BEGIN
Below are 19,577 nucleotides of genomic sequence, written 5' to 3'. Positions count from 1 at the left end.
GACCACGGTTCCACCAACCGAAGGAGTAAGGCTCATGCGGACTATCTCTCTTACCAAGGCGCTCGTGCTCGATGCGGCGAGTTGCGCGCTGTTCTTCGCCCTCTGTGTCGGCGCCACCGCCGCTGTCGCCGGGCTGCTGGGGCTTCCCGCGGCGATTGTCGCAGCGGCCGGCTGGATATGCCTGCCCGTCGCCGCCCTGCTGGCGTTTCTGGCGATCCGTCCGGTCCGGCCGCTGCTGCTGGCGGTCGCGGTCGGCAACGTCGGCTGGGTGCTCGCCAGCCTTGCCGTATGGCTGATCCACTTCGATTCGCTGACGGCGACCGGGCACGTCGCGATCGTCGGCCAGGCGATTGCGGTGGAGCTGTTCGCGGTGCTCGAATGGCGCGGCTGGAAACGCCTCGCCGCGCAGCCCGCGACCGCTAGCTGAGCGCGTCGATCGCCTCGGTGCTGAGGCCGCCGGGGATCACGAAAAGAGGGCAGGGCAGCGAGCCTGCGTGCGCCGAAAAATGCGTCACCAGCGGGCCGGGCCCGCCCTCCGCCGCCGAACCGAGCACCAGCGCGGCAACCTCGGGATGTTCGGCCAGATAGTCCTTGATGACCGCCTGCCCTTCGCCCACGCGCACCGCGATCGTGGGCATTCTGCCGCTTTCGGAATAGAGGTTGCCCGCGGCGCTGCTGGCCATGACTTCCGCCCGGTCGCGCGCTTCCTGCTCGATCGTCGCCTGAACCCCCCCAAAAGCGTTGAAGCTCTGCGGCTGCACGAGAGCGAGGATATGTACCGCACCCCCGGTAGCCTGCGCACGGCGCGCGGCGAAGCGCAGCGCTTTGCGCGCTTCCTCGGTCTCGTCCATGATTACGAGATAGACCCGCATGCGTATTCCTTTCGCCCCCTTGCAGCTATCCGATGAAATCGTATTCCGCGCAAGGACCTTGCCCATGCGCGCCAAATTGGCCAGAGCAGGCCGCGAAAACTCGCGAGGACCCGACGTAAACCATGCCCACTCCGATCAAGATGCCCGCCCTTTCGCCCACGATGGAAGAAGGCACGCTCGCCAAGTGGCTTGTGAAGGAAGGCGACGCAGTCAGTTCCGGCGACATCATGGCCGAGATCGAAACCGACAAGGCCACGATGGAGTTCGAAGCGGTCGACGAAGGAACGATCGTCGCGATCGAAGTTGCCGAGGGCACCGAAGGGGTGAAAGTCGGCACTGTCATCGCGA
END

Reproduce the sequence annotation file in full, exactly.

Below are 19,577 nucleotides of genomic sequence, written 5' to 3'. Positions count from 1 at the left end.
GACCACGGTTCCACCAACCGAAGGAGTAAGGCTCATGCGGACTATCTCTCTTACCAAGGCGCTCGTGCTCGATGCGGCGAGTTGCGCGCTGTTCTTCGCCCTCTGTGTCGGCGCCACCGCCGCTGTCGCCGGGCTGCTGGGGCTTCCCGCGGCGATTGTCGCAGCGGCCGGCTGGATATGCCTGCCCGTCGCCGCCCTGCTGGCGTTTCTGGCGATCCGTCCGGTCCGGCCGCTGCTGCTGGCGGTCGCGGTCGGCAACGTCGGCTGGGTGCTCGCCAGCCTTGCCGTATGGCTGATCCACTTCGATTCGCTGACGGCGACCGGGCACGTCGCGATCGTCGGCCAGGCGATTGCGGTGGAGCTGTTCGCGGTGCTCGAATGGCGCGGCTGGAAACGCCTCGCCGCGCAGCCCGCGACCGCTAGCTGAGCGCGTCGATCGCCTCGGTGCTGAGGCCGCCGGGGATCACGAAAAGAGGGCAGGGCAGCGAGCCTGCGTGCGCCGAAAAATGCGTCACCAGCGGGCCGGGCCCGCCCTCCGCCGCCGAACCGAGCACCAGCGCGGCAACCTCGGGATGTTCGGCCAGATAGTCCTTGATGACCGCCTGCCCTTCGCCCACGCGCACCGCGATCGTGGGCATTCTGCCGCTTTCGGAATAGAGGTTGCCCGCGGCGCTGCTGGCCATGACTTCCGCCCGGTCGCGCGCTTCCTGCTCGATCGTCGCCTGAACCCCCCCAAAAGCGTTGAAGCTCTGCGGCTGCACGAGAGCGAGGATATGTACCGCACCCCCGGTAGCCTGCGCACGGCGCGCGGCGAAGCGCAGCGCTTTGCGCGCTTCCTCGGTCTCGTCCATGATTACGAGATAGACCCGCATGCGTATTCCTTTCGCCCCCTTGCAGCTATCCGATGAAATCGTATTCCGCGCAAGGACCTTGCCCATGCGCGCCAAATTGGCCAGAGCAGGCCGCGAAAACTCGCGAGGACCCGACGTAAACCATGCCCACTCCGATCAAGATGCCCGCCCTTTCGCCCACGATGGAAGAAGGCACGCTCGCCAAGTGGCTTGTGAAGGAAGGCGACGCAGTCAGTTCCGGCGACATCATGGCCGAGATCGAAACCGACAAGGCCACGATGGAGTTCGAAGCGGTCGACGAAGGAACGATCGTCGCGATCGAAGTTGCCGAGGGCACCGAAGGGGTGAAAGTCGGCACTGTCATCGCGA